Isinda was rather obscure and was practically never mentioned in antiquity. Like Apollonia, it is identified by inscriptions nami ‘Aperlites from Isinda’ found on the site and in , neighborhood.
The ring-wal1, quite well preserved in part of poor-quality masonry and much repaired. At the highest point is the foundation of a building li~ stoa, with steps on the long side and projecti wings at each end. Near the top of the hill are two house-tombs with Lycian inscriptions. At least t cisterns are to be seen, and on the slope towards village a number of Gothic sarcophagi with Greek inscriptions.
The inclusion of Isinda in the sympolity with Aperlae is surprising, not so much for the distal1 which is hardly greater than that between Apel and Simena, but because it lies in a quite differ region, with the intervening mass of Mt. Klran, I meters high. An association with Phellos wo appear more natural.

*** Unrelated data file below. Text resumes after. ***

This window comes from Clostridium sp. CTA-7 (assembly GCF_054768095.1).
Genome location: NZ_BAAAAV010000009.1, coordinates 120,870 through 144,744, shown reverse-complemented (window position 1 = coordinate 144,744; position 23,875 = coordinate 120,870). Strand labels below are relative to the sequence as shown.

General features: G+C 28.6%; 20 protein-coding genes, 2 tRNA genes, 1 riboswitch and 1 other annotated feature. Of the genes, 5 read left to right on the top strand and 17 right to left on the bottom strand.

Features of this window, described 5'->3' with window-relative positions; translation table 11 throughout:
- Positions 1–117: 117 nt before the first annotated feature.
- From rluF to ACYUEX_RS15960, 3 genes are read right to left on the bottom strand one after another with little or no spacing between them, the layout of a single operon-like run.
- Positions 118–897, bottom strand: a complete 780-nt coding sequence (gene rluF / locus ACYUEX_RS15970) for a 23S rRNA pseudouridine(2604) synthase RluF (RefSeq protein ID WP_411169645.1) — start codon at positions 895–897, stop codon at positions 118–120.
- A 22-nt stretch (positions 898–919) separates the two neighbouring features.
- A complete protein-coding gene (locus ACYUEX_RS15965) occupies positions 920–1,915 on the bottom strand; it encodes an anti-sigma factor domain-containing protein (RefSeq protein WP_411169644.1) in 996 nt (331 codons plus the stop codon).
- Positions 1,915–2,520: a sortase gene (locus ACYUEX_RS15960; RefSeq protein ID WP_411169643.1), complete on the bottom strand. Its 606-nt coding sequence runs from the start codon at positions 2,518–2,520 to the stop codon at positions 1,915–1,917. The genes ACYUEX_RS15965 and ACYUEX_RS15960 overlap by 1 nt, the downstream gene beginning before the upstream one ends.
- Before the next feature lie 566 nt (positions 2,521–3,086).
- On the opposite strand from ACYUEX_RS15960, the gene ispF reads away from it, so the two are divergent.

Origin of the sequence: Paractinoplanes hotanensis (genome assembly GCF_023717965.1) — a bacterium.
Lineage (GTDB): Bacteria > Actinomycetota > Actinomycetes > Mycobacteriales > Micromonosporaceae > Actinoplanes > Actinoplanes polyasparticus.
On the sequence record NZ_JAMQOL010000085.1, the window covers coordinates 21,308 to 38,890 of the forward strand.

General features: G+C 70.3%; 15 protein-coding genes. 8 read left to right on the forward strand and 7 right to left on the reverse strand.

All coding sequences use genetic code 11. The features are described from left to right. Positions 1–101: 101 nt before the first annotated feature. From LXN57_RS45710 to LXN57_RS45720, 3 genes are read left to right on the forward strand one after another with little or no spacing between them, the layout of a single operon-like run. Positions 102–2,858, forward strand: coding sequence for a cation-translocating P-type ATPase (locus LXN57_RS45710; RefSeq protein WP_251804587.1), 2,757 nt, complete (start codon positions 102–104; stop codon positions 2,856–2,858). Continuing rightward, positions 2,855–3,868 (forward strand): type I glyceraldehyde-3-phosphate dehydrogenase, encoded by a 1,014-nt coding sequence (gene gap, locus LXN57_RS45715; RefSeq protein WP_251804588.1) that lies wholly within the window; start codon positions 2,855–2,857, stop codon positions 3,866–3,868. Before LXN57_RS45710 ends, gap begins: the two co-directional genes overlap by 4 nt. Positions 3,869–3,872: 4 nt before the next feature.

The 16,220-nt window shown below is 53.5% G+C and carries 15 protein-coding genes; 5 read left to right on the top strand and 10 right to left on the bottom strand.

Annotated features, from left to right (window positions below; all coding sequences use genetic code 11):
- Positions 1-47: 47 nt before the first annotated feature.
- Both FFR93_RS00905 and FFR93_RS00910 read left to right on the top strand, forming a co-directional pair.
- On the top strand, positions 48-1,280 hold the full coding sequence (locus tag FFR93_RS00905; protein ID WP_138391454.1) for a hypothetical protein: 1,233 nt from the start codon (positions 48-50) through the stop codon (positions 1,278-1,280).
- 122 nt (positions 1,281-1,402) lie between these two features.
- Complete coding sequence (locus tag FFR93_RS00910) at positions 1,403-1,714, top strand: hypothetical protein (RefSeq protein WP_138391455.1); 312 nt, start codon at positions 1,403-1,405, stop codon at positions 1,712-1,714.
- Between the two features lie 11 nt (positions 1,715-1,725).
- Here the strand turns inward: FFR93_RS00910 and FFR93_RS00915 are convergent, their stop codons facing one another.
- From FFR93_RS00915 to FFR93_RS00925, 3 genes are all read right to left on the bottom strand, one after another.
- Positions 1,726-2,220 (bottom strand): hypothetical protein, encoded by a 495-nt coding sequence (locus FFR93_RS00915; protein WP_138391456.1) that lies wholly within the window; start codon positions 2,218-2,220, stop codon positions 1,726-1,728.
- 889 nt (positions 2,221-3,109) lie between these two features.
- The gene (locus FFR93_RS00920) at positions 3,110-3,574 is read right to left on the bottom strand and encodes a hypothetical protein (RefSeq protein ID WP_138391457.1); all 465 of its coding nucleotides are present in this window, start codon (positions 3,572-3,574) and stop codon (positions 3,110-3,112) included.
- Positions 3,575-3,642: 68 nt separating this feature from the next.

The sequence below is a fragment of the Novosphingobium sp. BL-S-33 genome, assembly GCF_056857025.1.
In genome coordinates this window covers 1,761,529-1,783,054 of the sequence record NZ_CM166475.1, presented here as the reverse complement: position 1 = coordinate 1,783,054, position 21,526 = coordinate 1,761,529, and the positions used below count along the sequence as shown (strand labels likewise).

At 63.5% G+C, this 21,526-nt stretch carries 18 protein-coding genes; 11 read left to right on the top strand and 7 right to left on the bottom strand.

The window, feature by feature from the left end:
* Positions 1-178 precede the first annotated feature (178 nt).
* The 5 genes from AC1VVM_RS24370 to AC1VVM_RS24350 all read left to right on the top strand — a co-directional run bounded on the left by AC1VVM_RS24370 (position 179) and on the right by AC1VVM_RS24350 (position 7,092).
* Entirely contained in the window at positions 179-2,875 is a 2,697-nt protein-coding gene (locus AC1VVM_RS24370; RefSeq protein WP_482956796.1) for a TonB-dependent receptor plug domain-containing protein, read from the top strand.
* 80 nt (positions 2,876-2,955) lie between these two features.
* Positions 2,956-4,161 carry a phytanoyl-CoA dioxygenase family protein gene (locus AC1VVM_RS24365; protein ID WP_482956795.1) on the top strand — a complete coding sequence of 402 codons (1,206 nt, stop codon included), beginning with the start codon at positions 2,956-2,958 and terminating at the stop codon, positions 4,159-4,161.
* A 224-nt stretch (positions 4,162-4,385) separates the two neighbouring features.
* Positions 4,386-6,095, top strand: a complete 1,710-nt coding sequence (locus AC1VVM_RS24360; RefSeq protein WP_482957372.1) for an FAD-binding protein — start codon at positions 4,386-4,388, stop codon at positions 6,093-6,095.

Not far from Belenli is an unusual Lyc tomb, which is half house-tomb, half sarcophag The place is known as Cindam, ‘the Chinese house’, the name apparently applying to the tomb.